The purported president of a Japanese medical supply company has allegedly sent e-mails to more than a dozen lawyers across Ontario and the United States in an attempt to defraud them through a bad-cheque scheme that practicePRO describes as one of the first and “most convincing frauds” in intellectual property law the organization has ever seen.
According to practicePRO, Dan Nagasakii of CCP Group International allegedly contacted several Ontario lawyers before the holiday break last month to inquire about legal services in a fabricated case of a breach of a licence involving the company.
In correspondence with lawyers, Nagasakii would accuse his company’s client of breaching a licence agreement with it. The client, in announcing its intention to resolve the matter, would then send a cheque for damages to the lawyer’s office.
From there, the lawyers would be asked to wire the funds, apart from fees and costs, to an offshore account where Nagasakii allegedly hoped to collect the money, according to a practicePRO advisory issued last month.
“We’ve had about a dozen or so reports over the last month,” said Dan Pinnington, director of practicePRO. “They began trickling in during the first week of December and after our blog post about Nagasakii on Dec. 9.
We’ve seen a report from Quebec, reports from Hawaii, New York, California, and a few in Ontario as well.”
Lawyers, then, should be on guard for signs of things that don’t add up, Pinnington notes. “Fraudsters will provide you with a variety of official-looking documents, and it may be very hard to tell which are real and which are fake.
They will have corporate certificates, official documents. . . . You name it and they’ll have it. We’ve seen hundreds of them here, although this is the first time they seem to be specifically targeting the intellectual property bar.”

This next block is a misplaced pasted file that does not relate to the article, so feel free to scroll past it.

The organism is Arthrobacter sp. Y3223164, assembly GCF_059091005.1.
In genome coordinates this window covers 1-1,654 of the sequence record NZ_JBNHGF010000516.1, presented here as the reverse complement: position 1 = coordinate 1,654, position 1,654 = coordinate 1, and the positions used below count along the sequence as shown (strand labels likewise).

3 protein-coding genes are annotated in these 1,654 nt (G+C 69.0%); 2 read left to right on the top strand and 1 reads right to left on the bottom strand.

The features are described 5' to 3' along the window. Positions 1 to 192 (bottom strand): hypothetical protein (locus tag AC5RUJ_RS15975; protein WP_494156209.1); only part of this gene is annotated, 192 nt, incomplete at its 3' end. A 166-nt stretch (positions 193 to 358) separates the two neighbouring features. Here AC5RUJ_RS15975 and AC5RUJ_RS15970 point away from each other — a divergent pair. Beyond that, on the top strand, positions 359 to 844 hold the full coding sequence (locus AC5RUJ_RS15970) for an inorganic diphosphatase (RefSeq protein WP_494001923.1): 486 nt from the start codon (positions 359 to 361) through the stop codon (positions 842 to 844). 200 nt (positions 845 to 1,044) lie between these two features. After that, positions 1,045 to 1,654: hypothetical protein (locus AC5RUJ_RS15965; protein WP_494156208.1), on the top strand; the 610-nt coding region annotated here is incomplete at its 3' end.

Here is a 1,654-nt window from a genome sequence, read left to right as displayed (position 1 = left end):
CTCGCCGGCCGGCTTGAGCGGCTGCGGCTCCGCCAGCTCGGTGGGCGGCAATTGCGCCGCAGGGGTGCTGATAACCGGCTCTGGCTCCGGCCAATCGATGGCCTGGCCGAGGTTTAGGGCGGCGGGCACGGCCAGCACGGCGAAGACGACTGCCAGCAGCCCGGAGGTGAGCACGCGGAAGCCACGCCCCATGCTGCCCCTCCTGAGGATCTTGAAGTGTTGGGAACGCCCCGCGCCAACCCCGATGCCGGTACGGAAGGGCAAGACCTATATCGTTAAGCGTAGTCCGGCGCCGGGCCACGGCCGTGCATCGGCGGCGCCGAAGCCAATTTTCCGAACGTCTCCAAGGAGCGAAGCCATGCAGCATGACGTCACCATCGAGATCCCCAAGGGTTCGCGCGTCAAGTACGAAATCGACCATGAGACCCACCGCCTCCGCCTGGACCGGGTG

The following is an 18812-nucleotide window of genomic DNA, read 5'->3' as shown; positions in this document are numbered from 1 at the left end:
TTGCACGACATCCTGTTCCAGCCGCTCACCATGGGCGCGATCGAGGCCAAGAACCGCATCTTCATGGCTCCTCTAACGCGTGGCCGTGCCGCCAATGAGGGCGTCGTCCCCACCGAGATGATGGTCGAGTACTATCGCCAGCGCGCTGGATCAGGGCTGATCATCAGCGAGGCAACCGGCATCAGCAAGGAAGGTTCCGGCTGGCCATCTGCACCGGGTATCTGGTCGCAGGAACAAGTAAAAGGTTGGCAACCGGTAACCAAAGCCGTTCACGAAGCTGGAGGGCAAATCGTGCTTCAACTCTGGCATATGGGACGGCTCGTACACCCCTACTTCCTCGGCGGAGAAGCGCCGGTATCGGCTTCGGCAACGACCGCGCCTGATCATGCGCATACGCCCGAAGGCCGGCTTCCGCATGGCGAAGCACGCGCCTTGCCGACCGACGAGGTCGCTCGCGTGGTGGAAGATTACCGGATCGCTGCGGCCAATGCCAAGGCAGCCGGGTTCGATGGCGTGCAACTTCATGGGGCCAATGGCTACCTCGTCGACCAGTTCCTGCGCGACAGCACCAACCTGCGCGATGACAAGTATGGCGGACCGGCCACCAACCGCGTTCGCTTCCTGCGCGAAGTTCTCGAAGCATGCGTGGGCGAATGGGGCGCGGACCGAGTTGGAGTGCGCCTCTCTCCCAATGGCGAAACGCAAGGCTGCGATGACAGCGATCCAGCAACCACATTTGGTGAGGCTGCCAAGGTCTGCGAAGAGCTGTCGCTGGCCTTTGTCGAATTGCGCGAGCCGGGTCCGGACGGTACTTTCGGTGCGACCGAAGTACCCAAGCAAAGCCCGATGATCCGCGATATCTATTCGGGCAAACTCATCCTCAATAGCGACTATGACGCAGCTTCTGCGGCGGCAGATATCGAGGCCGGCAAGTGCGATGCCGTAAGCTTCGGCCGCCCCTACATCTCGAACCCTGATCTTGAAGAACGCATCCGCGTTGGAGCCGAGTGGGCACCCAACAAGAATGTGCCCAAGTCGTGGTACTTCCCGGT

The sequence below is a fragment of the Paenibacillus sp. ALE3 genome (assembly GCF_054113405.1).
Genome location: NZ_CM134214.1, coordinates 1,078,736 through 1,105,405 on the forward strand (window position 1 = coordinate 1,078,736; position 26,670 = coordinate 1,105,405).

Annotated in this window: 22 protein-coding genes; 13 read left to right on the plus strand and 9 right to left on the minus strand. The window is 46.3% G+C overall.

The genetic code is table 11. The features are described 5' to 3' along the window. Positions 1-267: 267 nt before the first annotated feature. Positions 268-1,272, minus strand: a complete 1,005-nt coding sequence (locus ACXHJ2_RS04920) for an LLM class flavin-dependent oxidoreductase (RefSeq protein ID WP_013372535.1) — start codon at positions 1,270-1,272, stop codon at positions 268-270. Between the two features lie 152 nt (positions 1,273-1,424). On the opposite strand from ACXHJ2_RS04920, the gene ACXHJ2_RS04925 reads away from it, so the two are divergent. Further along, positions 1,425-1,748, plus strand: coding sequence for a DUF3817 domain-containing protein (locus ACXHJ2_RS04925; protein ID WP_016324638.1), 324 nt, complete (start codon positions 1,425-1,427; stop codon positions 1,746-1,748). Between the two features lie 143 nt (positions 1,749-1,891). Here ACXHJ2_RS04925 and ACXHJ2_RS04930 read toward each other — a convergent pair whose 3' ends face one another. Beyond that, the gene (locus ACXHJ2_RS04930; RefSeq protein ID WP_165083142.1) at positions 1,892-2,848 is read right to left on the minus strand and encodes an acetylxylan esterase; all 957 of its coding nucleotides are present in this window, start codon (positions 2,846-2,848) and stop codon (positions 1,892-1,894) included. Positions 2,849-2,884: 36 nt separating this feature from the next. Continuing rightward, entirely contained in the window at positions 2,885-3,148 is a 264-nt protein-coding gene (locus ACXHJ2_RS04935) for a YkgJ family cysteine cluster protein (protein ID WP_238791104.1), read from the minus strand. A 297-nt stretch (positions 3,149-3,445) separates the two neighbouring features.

So far, however, only one lawyer has been duped by the scam and reported it to practicePRO in Ontario. The others have only received e-mails from Nagasakii.
In an example of those e-mails posted on the practicePRO web site, Nagasakii produces several of his official-looking documents and other materials for the victimized lawyer, who agreed to share his correspondence in the scam.
Although the initial e-mails appear relaxed and Nagasakii seems to have an official-looking web site, he becomes more urgent as the money begins to change hands, something the practicePRO notice says is a red flag.
“Please can you ask your Bookkeepers to send me the wire transfer slip so I can confirm to my bankers that my funds have been sent as I am indebted to them and they are mounting so much pressure on me here,” Nagasakii allegedly wrote to the lawyer.
“Thanking you for your anticipated cooperation.”
Shortly after, the lawyer sent an e-mail in reply saying he had discovered the funds were fraudulent and had reported Nagasakii to the police.
According to Jonathan Colombo of Bereskin & Parr LLP, such scams are “very uncommon” in intellectual property law. The Nagasakii one, he adds, “doesn’t make sense.”
“I would imagine it would be very uncommon in the intellectual property world because most things in our world take months to do. There may be some ability for fraudsters, but I would imagine it would be more pronounced in other areas where the turnaround time is much quicker.”
Caution, according to Colombo, is key. “I think the best advice is to follow LawPRO’s warning and don’t do anything until you know for sure that the money isn’t fraudulent.
If it happens to be taking longer than normal, just wait for the cheque to clear before you do anything.”
Pinnington, meanwhile, says lawyers who are unsure if the e-mails
they receive are fraudulent can also
“We have people who are dedicated to answering your questions and are very familiar with these fraudulent documents and e-mails,” he says. “Call us up and we’ll walk you through it.”